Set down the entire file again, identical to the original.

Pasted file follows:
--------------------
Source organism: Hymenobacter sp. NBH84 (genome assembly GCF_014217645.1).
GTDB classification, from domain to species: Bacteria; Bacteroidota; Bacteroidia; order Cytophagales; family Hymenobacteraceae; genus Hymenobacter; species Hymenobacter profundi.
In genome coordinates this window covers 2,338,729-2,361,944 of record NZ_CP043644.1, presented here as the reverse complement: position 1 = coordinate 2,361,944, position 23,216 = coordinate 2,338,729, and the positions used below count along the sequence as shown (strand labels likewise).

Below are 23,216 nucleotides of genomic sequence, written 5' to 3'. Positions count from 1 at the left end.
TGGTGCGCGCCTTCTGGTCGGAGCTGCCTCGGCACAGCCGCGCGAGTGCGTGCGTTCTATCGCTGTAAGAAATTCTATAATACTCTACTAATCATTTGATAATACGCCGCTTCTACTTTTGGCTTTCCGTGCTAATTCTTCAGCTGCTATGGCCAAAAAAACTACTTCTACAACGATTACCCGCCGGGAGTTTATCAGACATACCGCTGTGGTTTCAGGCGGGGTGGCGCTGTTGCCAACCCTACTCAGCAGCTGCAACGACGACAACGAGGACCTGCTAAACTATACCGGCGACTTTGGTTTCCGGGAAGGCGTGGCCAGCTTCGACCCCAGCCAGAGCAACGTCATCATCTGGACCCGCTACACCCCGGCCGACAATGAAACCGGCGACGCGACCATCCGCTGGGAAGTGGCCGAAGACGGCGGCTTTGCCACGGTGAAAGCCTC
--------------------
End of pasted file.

Source organism: Hymenobacter sp. NBH84 (genome assembly GCF_014217645.1).
GTDB classification, from domain to species: Bacteria; Bacteroidota; Bacteroidia; order Cytophagales; family Hymenobacteraceae; genus Hymenobacter; species Hymenobacter profundi.
In genome coordinates this window covers 2,338,729-2,361,944 of record NZ_CP043644.1, presented here as the reverse complement: position 1 = coordinate 2,361,944, position 23,216 = coordinate 2,338,729, and the positions used below count along the sequence as shown (strand labels likewise).

Below are 23,216 nucleotides of genomic sequence, written 5' to 3'. Positions count from 1 at the left end.
TGGTGCGCGCCTTCTGGTCGGAGCTGCCTCGGCACAGCCGCGCGAGTGCGTGCGTTCTATCGCTGTAAGAAATTCTATAATACTCTACTAATCATTTGATAATACGCCGCTTCTACTTTTGGCTTTCCGTGCTAATTCTTCAGCTGCTATGGCCAAAAAAACTACTTCTACAACGATTACCCGCCGGGAGTTTATCAGACATACCGCTGTGGTTTCAGGCGGGGTGGCGCTGTTGCCAACCCTACTCAGCAGCTGCAACGACGACAACGAGGACCTGCTAAACTATACCGGCGACTTTGGTTTCCGGGAAGGCGTGGCCAGCTTCGACCCCAGCCAGAGCAACGTCATCATCTGGACCCGCTACACCCCGGCCGACAATGAAACCGGCGACGCGACCATCCGCTGGGAAGTGGCCGAAGACGGCGGCTTTGCCACGGTGAAAGCCTC